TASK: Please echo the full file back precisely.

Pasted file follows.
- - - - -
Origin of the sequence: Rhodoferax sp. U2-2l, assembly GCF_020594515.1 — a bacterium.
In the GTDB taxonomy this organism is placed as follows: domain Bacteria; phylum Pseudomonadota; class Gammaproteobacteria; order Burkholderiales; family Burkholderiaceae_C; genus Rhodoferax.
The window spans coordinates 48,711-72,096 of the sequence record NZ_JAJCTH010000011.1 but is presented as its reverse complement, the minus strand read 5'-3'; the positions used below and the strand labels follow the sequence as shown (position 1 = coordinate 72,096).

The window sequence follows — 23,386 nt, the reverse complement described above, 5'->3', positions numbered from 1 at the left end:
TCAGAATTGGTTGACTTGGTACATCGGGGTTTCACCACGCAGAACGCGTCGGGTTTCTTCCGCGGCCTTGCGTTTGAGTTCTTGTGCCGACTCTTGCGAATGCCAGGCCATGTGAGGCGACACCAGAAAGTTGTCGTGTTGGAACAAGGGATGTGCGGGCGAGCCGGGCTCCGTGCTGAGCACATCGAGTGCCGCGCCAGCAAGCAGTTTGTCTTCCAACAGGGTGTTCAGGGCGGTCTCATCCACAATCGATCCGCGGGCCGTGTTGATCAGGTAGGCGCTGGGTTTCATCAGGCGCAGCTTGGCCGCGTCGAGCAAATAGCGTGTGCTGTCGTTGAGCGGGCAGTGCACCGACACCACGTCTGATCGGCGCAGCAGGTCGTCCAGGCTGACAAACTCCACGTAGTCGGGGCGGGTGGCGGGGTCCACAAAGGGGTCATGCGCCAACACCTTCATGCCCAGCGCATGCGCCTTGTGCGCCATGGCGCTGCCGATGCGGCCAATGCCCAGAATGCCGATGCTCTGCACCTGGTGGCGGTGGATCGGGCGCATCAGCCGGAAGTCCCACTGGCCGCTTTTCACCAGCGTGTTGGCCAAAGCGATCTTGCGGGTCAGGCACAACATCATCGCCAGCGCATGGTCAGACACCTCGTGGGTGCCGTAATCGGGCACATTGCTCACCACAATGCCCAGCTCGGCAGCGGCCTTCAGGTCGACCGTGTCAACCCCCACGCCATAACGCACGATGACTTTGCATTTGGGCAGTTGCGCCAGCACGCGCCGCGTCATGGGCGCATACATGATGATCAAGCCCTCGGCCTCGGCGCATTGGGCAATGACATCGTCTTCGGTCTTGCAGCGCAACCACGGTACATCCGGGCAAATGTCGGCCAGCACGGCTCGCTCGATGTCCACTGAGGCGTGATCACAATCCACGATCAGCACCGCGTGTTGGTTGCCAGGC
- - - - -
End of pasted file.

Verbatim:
Origin of the sequence: Rhodoferax sp. U2-2l, assembly GCF_020594515.1 — a bacterium.
In the GTDB taxonomy this organism is placed as follows: domain Bacteria; phylum Pseudomonadota; class Gammaproteobacteria; order Burkholderiales; family Burkholderiaceae_C; genus Rhodoferax.
The window spans coordinates 48,711-72,096 of the sequence record NZ_JAJCTH010000011.1 but is presented as its reverse complement, the minus strand read 5'-3'; the positions used below and the strand labels follow the sequence as shown (position 1 = coordinate 72,096).

The window sequence follows — 23,386 nt, the reverse complement described above, 5'->3', positions numbered from 1 at the left end:
TCAGAATTGGTTGACTTGGTACATCGGGGTTTCACCACGCAGAACGCGTCGGGTTTCTTCCGCGGCCTTGCGTTTGAGTTCTTGTGCCGACTCTTGCGAATGCCAGGCCATGTGAGGCGACACCAGAAAGTTGTCGTGTTGGAACAAGGGATGTGCGGGCGAGCCGGGCTCCGTGCTGAGCACATCGAGTGCCGCGCCAGCAAGCAGTTTGTCTTCCAACAGGGTGTTCAGGGCGGTCTCATCCACAATCGATCCGCGGGCCGTGTTGATCAGGTAGGCGCTGGGTTTCATCAGGCGCAGCTTGGCCGCGTCGAGCAAATAGCGTGTGCTGTCGTTGAGCGGGCAGTGCACCGACACCACGTCTGATCGGCGCAGCAGGTCGTCCAGGCTGACAAACTCCACGTAGTCGGGGCGGGTGGCGGGGTCCACAAAGGGGTCATGCGCCAACACCTTCATGCCCAGCGCATGCGCCTTGTGCGCCATGGCGCTGCCGATGCGGCCAATGCCCAGAATGCCGATGCTCTGCACCTGGTGGCGGTGGATCGGGCGCATCAGCCGGAAGTCCCACTGGCCGCTTTTCACCAGCGTGTTGGCCAAAGCGATCTTGCGGGTCAGGCACAACATCATCGCCAGCGCATGGTCAGACACCTCGTGGGTGCCGTAATCGGGCACATTGCTCACCACAATGCCCAGCTCGGCAGCGGCCTTCAGGTCGACCGTGTCAACCCCCACGCCATAACGCACGATGACTTTGCATTTGGGCAGTTGCGCCAGCACGCGCCGCGTCATGGGCGCATACATGATGATCAAGCCCTCGGCCTCGGCGCATTGGGCAATGACATCGTCTTCGGTCTTGCAGCGCAACCACGGTACATCCGGGCAAATGTCGGCCAGCACGGCTCGCTCGATGTCCACTGAGGCGTGATCACAATCCACGATCAGCACCGCGTGTTGGTTGCCAGGC